Spray nozzles are used extensively in pasteurising tunnels. In these systems the target of the pasteurisation process is passed through a spray tunnel. Warm water is sprayed onto the target to heat it to the required pasteurisation temperature. It is then held at this temperature for the required time for microbial retardation and then gently cooled with a cooling spray.
The use of sprays, rather than baths of liquid, allows for a more precise control of the heating and cooling stages. The nozzles serve to greatly increase the surface area of the liquid and increase heat transfer. This means less energy is wasted and the efficiency of the system is improved.
Spray nozzle selection
Spray pasteurisation tunnels require many nozzles spraying in close proximity to the product. In an ideal world the objective is to give the target a consistent and even coverage of small droplets. These small droplets will rapidly transfer heat to the target (in the warming phase) or away (in the cooling phase).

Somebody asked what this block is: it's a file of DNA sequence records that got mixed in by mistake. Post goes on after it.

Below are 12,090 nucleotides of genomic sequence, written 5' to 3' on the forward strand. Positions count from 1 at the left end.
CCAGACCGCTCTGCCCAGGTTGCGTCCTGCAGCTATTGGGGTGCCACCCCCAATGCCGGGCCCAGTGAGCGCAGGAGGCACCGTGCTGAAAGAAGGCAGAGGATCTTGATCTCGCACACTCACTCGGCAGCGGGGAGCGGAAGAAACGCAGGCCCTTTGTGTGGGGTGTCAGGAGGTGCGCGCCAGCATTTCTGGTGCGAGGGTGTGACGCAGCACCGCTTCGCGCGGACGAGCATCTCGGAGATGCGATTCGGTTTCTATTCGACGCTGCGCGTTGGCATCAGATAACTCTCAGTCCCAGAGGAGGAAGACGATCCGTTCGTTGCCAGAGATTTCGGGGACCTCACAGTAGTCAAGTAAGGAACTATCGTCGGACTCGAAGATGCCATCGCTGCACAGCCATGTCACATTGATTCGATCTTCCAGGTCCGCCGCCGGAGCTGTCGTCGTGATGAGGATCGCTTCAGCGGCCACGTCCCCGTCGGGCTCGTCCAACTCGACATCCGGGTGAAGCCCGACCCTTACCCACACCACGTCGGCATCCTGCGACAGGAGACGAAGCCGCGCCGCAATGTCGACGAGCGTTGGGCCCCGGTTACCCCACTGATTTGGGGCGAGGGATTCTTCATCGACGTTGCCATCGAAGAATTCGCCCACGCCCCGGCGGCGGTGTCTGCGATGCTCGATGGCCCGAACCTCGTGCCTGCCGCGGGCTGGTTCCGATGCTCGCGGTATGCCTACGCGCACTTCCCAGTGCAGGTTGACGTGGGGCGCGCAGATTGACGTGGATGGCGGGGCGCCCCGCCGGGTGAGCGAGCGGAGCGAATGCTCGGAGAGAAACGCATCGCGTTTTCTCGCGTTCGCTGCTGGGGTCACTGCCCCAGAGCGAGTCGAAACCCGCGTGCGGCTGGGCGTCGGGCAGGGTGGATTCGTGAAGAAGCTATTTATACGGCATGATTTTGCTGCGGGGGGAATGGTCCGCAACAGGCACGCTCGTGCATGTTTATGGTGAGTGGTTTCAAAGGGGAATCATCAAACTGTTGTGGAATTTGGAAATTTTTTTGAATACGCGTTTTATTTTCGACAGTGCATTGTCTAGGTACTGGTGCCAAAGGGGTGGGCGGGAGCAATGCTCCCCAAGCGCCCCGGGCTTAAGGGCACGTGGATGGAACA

The most commonly used spray nozzles are hollow cones as these produce the smallest droplets. The uneven ring like spray pattern is compensated for by having multiple overlapping spray patterns. The overlapping hollow cone patterns give an even distribution of small droplets which facilitate an even and rapid heat transfer. Another advantage of hollow cone nozzles is that they are commonly available in tangential whirl designs which help save space when head room is limited.
Air nozzle selection
The cooling phase of the pasteurisation process can also be accomplished by using direct jets of cool air. This not only cools but dries the product. A steady stream of cool relatively high impact air generated from air blades can achieve this.
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